The pathetic call of Jesus from the cross, “My God, My God, why hast Thou forsaken Me?” [Matthew 27:46], had no answer from the Father. It was not possible that God spare His Son—not if we were to live. The penalty of sin is death [Ezekiel 18:4]. Either I pay it or Jesus does. Jesus paid it for me [1 Corinthians 15:3].
Oh, how I ought to love Jesus? He died for me. On the cruel Hill of the Skull He purchased my life and my soul’s salvation [Matthew 27:33-50].
And when, before the throne,
I stand in Him, complete,
“Jesus died my soul to save,”
My lips shall still repeat.
Jesus paid it all,
All to Him I owe;
Sin had left a crimson stain,
He washed it white as snow.
[from “Jesus Paid It All,” Elvina M. Hall, 1865]
The most natural thing in the world is for us to love the Lord Jesus [1 John 4:19], and the most natural thing in heaven is for the angels to adore Him [Hebrews 1:6]. If Abraham loved his boy before the sacrifice on Mt. Moriah, think how much more he loved him after the experience of those cruel and dreadful days! Isaac was now doubly the child of promise. Abraham in heart and intent had committed him to death [Hebrews 11:17-18]; “Accounting that God was able to raise him up, even from the dead; from whence also he received him in a figure” [Hebrews 11:19]. He became not only a child of promise [Galatians 4:28], but a child of the resurrection, a child of miracle, a child of the love and goodness and grace of God [Hebrews 11:17-19].
It is thus with our Lord Jesus. Because He poured out His soul unto death for us [Isaiah 53:12], God loved Him, received Him back to heaven doubly crowned and adored [1 Timothy 3:16], and it is the intention of God greatly to exalt Him. “Therefore will I divide Him a portion with the great, and He shall divide the spoil with the strong; because He hath poured out His soul unto death: and He was numbered with the transgressors; and He bare the sin of many, and made intercession for the transgressors” [Isaiah 53:12]. Or, as Paul wrote it after the atonement was made: “He took upon Him the form of a servant, and was made in the likeness of men: and being found in fashion as a man, He humbled Himself, and became obedient unto death, even the death of the cross. Wherefore God also hath highly exalted Him, and given Him a name which is above every name: that at the name of Jesus every knee should bow, of things in heaven, and things in earth, and things under the earth; and that every tongue should confess that Jesus Christ is Lord, to the glory of God the Father” [Philippians 2:7-11].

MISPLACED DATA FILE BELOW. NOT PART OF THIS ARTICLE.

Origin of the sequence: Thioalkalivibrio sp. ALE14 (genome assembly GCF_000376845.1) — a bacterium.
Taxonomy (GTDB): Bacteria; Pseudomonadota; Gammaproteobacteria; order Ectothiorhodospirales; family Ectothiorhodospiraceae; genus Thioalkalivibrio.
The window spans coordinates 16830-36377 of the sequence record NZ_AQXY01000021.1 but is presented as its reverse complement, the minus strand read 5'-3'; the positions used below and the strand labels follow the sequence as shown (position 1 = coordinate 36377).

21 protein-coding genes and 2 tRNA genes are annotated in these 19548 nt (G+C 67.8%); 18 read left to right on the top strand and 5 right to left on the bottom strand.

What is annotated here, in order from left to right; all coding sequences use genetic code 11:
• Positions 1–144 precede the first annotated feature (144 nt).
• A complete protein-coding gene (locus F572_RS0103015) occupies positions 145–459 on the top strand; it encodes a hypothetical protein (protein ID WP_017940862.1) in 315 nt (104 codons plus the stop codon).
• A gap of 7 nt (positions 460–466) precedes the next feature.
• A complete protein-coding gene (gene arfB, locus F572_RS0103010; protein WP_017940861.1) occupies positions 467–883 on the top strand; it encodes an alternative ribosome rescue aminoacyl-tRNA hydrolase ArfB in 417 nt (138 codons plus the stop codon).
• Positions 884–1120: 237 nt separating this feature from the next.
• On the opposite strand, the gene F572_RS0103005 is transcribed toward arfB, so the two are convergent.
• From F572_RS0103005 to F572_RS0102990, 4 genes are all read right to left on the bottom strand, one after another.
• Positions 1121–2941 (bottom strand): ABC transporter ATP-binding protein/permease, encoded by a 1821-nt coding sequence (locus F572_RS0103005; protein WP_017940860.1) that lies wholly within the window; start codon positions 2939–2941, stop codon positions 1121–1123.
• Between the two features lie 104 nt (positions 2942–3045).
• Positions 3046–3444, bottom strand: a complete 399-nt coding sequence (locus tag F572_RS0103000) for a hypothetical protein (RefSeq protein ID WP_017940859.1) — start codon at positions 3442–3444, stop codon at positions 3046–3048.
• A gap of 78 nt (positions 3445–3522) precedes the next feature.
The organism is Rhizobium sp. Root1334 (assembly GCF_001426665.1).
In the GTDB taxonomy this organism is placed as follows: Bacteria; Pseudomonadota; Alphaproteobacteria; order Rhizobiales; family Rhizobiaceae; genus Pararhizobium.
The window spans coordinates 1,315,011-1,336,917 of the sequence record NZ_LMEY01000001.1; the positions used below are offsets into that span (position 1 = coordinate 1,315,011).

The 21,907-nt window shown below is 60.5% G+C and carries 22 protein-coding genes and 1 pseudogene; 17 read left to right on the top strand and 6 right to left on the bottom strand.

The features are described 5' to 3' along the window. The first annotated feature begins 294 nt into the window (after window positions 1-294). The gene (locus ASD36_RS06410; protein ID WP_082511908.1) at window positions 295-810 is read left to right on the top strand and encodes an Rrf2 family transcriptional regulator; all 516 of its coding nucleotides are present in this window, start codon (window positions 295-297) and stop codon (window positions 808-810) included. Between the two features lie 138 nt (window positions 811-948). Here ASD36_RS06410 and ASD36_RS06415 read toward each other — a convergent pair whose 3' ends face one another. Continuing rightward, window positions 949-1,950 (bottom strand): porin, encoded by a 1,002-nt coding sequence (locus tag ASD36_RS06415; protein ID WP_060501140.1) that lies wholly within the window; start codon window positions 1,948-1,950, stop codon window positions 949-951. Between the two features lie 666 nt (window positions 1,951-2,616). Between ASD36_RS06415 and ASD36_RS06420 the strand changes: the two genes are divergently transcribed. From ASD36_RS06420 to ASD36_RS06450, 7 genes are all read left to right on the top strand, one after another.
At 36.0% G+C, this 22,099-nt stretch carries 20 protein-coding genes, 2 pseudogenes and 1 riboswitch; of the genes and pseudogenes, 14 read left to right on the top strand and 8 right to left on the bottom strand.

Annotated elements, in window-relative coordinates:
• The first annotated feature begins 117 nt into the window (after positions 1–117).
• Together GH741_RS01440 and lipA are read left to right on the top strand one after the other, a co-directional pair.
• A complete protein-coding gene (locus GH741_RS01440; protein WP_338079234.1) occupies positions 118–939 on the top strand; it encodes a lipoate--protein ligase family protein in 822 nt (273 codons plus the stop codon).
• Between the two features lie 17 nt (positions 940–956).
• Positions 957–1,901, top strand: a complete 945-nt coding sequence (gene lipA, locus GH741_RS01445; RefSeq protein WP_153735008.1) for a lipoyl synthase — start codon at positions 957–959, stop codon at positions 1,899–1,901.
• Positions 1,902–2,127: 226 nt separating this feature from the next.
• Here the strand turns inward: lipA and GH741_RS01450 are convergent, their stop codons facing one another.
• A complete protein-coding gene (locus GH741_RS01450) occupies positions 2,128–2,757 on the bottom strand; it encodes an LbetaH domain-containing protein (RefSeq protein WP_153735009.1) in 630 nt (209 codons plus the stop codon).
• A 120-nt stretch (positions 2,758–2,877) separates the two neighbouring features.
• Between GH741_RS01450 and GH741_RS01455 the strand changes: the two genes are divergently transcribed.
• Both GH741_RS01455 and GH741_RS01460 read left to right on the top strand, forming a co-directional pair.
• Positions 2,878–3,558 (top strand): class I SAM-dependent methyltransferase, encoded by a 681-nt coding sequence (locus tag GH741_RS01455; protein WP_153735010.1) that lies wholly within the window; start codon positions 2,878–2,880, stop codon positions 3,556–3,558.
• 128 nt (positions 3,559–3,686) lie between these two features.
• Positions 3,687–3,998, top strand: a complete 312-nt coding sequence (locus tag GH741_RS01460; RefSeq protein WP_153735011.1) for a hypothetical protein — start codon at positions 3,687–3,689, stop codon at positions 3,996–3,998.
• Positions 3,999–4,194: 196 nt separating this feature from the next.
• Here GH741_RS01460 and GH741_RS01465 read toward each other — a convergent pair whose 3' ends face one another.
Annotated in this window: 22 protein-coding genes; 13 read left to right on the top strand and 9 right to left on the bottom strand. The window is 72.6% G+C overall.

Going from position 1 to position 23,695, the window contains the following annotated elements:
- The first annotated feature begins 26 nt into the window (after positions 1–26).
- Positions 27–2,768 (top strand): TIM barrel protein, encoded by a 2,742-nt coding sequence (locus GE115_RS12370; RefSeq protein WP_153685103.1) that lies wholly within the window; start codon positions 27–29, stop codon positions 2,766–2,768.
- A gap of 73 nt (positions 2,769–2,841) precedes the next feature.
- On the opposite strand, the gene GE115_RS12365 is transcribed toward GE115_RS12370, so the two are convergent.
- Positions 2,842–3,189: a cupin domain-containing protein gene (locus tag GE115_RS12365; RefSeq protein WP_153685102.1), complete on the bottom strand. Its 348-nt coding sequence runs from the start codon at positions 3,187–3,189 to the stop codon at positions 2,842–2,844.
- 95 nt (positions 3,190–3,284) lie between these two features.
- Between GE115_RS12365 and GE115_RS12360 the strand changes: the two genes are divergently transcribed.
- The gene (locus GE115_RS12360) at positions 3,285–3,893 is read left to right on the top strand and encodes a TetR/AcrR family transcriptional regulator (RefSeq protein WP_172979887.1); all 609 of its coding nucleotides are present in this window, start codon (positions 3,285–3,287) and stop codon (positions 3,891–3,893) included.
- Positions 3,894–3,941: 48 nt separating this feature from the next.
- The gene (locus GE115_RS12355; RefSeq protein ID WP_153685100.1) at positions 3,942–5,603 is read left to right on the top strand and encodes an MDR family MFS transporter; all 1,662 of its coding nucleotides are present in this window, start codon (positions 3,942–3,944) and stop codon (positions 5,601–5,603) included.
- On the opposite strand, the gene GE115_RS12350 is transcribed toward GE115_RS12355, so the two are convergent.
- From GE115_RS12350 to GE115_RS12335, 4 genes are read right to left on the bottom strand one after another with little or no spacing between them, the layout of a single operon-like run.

“Worthy art Thou, O Lamb of God, to receive power, and riches, and honor, and glory, and blessing, for Thou wast slain, and hast redeemed us to God by Thy blood, and hast made us unto our God kings and priests: and we shall reign on the earth” [Revelation 5:12, 9-10]. Let every creature that liveth repeat the glorious refrain, Blessing, and honor, and glory, and power, be unto the Lamb forever and ever [Revelation 5:13], and let all the angels answer, amen [Revelation 5:11].